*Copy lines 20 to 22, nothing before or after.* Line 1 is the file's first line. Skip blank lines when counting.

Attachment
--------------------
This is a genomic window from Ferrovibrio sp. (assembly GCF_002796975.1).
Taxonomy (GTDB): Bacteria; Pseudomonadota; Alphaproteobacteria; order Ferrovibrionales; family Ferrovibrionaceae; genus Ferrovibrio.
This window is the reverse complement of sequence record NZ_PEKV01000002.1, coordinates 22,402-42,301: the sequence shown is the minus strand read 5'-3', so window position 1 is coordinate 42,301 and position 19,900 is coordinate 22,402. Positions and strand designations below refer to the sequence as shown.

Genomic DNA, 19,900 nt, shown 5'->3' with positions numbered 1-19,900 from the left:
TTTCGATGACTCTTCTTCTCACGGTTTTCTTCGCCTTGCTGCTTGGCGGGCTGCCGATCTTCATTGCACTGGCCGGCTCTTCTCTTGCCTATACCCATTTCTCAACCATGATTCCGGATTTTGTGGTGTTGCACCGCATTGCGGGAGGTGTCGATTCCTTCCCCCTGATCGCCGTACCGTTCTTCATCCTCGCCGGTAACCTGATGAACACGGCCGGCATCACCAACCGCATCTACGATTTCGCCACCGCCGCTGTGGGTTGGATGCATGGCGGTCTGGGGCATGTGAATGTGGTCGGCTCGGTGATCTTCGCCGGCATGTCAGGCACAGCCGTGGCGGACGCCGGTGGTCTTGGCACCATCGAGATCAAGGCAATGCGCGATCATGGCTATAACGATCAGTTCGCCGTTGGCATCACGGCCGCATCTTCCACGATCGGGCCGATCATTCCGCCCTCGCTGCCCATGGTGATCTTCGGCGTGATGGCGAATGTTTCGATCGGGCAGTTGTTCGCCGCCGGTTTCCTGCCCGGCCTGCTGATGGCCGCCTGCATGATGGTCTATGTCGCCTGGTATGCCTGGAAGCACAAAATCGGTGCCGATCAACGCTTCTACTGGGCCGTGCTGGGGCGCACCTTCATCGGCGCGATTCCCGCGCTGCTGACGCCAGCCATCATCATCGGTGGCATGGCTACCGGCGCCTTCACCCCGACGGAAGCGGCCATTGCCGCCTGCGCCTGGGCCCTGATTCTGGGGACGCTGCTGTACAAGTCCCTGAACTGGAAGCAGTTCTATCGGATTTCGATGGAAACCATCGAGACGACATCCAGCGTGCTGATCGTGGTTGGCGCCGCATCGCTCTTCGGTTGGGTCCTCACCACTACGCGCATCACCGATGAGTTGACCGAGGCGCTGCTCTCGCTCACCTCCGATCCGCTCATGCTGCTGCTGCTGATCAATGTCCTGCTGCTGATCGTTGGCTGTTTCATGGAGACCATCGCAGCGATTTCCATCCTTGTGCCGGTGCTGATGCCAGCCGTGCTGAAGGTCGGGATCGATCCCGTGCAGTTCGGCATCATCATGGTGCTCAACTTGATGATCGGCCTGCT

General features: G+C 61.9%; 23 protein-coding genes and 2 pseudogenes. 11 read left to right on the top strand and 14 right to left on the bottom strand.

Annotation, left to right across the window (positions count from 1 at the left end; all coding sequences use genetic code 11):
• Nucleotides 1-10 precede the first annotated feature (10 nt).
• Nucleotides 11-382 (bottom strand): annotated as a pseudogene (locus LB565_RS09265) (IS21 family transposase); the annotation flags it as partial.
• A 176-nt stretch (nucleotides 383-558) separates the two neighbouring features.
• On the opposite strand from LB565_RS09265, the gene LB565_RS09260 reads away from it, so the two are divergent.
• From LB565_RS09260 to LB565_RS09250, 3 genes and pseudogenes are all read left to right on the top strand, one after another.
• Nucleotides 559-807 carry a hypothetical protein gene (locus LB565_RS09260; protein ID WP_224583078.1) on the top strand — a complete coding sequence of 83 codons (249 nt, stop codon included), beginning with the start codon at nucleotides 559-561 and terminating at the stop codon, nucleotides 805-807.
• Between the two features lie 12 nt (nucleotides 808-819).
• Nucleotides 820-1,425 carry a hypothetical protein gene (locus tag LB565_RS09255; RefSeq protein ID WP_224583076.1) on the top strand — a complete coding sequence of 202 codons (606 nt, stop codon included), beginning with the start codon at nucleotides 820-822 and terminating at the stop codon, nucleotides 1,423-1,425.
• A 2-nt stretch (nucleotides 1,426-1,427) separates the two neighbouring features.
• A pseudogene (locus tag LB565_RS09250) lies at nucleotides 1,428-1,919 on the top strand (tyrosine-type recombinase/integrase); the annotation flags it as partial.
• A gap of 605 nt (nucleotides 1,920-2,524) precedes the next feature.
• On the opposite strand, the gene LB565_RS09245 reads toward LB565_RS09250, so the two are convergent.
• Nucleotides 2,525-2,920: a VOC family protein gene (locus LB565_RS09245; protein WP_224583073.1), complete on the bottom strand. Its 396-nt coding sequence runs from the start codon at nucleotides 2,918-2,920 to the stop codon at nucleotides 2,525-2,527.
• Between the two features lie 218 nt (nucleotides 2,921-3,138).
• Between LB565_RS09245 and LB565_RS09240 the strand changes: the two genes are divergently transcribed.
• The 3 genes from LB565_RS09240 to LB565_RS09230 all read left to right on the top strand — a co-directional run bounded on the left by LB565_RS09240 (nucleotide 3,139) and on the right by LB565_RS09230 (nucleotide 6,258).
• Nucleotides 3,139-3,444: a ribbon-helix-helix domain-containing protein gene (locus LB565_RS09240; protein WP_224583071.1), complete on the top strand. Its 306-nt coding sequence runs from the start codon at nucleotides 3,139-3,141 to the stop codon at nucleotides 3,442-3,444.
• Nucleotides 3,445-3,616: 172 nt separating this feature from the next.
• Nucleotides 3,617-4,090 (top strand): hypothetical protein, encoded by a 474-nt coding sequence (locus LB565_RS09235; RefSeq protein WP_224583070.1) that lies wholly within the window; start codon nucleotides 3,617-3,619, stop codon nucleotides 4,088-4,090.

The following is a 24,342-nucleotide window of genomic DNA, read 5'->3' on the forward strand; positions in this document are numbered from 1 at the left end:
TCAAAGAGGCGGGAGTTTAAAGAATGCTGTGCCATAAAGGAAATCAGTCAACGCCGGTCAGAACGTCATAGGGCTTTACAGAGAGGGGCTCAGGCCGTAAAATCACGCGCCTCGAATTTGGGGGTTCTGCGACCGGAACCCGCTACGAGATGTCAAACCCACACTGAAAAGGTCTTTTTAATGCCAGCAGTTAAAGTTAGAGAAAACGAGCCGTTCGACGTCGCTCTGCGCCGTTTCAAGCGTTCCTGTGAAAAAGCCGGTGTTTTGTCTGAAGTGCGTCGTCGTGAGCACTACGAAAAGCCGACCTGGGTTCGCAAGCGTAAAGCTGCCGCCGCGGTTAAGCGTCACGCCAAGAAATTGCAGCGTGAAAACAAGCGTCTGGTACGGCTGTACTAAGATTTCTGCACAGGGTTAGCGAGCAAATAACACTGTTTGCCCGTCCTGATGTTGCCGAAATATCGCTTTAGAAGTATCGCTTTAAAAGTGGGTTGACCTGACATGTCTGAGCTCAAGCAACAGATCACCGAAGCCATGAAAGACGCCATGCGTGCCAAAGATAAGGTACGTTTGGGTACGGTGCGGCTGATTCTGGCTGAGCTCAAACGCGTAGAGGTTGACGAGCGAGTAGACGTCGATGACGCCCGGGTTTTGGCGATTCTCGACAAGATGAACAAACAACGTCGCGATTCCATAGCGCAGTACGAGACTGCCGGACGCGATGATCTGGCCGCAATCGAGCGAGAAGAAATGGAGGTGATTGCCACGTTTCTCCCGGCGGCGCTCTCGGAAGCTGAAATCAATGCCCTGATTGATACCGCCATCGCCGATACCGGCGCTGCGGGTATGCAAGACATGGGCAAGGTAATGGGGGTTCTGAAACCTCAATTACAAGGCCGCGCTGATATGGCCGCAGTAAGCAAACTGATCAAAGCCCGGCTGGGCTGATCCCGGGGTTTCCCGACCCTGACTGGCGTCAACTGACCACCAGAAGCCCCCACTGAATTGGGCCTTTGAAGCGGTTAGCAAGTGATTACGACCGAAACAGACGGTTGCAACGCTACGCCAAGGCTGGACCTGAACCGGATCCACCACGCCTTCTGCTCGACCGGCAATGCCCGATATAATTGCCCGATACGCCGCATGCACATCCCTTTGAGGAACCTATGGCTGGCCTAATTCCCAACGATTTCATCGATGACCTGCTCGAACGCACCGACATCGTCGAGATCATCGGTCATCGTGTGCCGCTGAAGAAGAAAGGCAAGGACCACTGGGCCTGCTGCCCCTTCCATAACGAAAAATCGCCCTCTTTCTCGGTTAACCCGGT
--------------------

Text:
• Nucleotides 2,525-2,920: a VOC family protein gene (locus LB565_RS09245; protein WP_224583073.1), complete on the bottom strand. Its 396-nt coding sequence runs from the start codon at nucleotides 2,918-2,920 to the stop codon at nucleotides 2,525-2,527.
• Between the two features lie 218 nt (nucleotides 2,921-3,138).
• Between LB565_RS09245 and LB565_RS09240 the strand changes: the two genes are divergently transcribed.